## Need Some Deductions for 2012?

Don't overlook these!

Updated for 2012

## Computing Capital Gains and Losses

To determine whether you have a net short-term or net long-term capital gain or loss on the sale of stock, you need to do a little adding and subtracting. This is where the netting process comes in. This is just a matter of combining all short-term gains and all short-losses to find your net short-term gain or loss. Then, combining all long-term gains and all long-term losses to find your net long-term gain or loss.

How you report and how you're taxed on the results of the netting process depends on what the result is.

For example, if you end up with a Net S/T gain and a Net L/T gain the Net S/T gain is taxed at ordinary income tax rates while the Net L/T gain is taxed at the lower capital gains rates. If you end up with an overall net capital loss, the amount of the loss that you may deduct is limited.

A net capital loss is subject to an annual deduction limit of \$3,000. The excess over \$3,000 must be carried over to the following year and used in the computation of capital gains and losses of that year. The character of the loss remains the same. In other words, if you carry over a net long-term capital loss to the following year, the loss remains a net-long-term capital loss in that year.

## The Netting Process

Here are the steps in the netting process:

Step 1:

Figure short-term (S/T) gains and losses. These are capital assets sold or exchanged with a holding period of one year or less.

• Add up all S/T gains
• Add up all S/T losses
• Subtract total S/T losses from total S/T gains
• If S/T gains exceed S/T losses, you have a net S/T gain
• If S/T losses exceed S/T gains, you have a net S/T loss.

Step 2:

Figure long-term (L/T) gains and losses. These are capital assets sold or exchanged with a holding period of more than one year.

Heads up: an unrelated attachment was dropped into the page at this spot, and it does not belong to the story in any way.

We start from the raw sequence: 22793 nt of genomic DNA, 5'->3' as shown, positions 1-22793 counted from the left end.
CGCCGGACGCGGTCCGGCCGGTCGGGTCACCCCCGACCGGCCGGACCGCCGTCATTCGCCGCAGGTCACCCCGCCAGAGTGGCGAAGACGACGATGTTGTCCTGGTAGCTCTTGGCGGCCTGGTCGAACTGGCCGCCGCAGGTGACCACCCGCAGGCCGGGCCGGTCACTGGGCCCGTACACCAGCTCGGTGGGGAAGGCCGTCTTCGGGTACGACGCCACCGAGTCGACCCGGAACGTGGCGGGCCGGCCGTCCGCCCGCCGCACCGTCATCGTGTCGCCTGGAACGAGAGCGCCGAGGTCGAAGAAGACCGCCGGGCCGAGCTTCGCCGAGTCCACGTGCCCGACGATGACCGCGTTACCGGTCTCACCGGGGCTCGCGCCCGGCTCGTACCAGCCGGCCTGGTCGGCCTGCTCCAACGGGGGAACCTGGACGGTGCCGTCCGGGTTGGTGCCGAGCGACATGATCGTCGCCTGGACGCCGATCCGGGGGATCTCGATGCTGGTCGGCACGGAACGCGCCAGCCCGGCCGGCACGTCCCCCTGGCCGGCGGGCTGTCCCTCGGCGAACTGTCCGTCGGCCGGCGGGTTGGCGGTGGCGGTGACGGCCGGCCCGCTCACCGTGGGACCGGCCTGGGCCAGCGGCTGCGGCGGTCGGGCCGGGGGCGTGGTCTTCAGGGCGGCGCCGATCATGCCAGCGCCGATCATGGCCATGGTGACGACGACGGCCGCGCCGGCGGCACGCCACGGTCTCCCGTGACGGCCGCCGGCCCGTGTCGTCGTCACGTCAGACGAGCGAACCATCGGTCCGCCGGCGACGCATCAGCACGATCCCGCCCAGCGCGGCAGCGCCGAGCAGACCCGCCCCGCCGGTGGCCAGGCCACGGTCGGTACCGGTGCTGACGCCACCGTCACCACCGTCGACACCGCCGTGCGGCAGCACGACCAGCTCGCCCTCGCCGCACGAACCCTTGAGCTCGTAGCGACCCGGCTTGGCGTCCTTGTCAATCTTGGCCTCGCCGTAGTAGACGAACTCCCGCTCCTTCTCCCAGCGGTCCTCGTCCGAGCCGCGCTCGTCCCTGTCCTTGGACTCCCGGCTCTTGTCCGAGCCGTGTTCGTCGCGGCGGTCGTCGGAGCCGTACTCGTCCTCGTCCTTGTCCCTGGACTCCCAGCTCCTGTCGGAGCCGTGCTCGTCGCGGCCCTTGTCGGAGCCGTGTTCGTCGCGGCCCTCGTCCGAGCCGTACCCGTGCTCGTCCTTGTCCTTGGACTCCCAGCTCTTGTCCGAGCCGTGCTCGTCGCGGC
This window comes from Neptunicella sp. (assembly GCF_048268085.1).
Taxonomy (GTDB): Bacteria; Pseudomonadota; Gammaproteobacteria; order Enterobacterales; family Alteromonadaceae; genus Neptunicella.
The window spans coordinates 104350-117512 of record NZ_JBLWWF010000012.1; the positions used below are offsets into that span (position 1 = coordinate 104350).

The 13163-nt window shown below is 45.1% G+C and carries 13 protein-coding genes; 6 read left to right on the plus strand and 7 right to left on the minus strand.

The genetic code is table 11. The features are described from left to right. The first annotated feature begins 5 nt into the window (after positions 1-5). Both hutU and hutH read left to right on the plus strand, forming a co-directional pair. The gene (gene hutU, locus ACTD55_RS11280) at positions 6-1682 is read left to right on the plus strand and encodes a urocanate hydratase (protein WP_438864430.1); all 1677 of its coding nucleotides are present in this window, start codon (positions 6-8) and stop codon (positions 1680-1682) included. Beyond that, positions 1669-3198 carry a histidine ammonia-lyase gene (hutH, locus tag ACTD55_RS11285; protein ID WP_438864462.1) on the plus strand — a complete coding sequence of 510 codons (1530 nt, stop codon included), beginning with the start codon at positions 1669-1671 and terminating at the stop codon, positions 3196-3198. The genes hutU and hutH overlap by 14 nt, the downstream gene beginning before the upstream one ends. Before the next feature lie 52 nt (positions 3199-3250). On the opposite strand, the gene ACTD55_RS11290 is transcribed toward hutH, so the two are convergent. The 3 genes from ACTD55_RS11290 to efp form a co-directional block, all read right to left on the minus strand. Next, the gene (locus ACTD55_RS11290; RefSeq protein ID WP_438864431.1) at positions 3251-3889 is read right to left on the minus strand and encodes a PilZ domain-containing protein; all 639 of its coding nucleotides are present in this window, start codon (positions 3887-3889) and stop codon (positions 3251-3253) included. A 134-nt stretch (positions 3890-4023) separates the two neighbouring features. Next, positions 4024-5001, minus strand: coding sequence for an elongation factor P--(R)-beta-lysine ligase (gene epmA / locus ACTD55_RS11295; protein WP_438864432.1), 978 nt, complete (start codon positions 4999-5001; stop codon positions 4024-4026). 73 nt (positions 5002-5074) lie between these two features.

• Add up all L/T gains
• Add up all L/T losses
• Subtract total L/T losses from total L/T gains
• If L/T gains exceed L/T losses, you have a net L/T gain
• If L/T losses exceed L/T gains, you have a net L/T loss.

Step 3:

Combine the results in steps 1 and 2.

• If you end up with a Net S/T gain and a Net L/T gain:
• The Net S/T gain is taxed at ordinary income tax rates.
• These are the same tax rates that apply to your regular tax computation.
• The Net L/T gain is taxed at the lower capital gains rates.
• If you end up with a Net S/T gain and a Net L/T loss:
• If the Net S/T gain exceeds the Net L/T Loss, the Net S/T gain is taxed at ordinary income tax rates.
• If the Net L/T loss exceeds the Net S/T Gain, deduct up to \$3,000 of the loss from other income on Form 1040, Line 13 (tax year 2011).
• Carryover any excess loss over \$3,000 to the following year.
• Tax preparation reminder: Keep a record of any carryover losses so you don't overlook them when preparing your return in the following year.
• If you end up with a Net S/T loss and Net L/T gain:
• If the Net L/T gain exceeds the Net S/T loss, you have a Net L/T gain. The lower capital gains rates apply.
• If the Net S/T loss exceeds the Net L/T gains, you have a Net S/T loss. Deduct up to \$3,000 from other income on Form 1040, Line 13 (tax year 2011).
• Carryover any excess loss over \$3,000 to the following year.
• If you end up with a Net S/T loss and a Net L/T loss:
• First, deduct up to \$3,000 of the S/T loss from other income on Form 1040, Line 13.
• If the S/T loss exceeds \$3,000, carry over both the excess S/T loss and the unused L/T Loss to the following year.
• Keep the S/T Loss and L/T loss amounts separate because.
• They retain their character as S/T and L/T in the carryover year and are used in the computation of net capital gains and losses in that year.
• If the S/T loss is under the \$3,000 deduction limit, then deduct whatever amount of the L/T loss is needed to reach the \$3,000 limit for that tax year.

Like-kind-exchanges: Losses incurred in line-kind-exchanges are not deductible.

Paper losses: A drop in value of a capital asset (a paper loss) doesn't qualify for a deduction.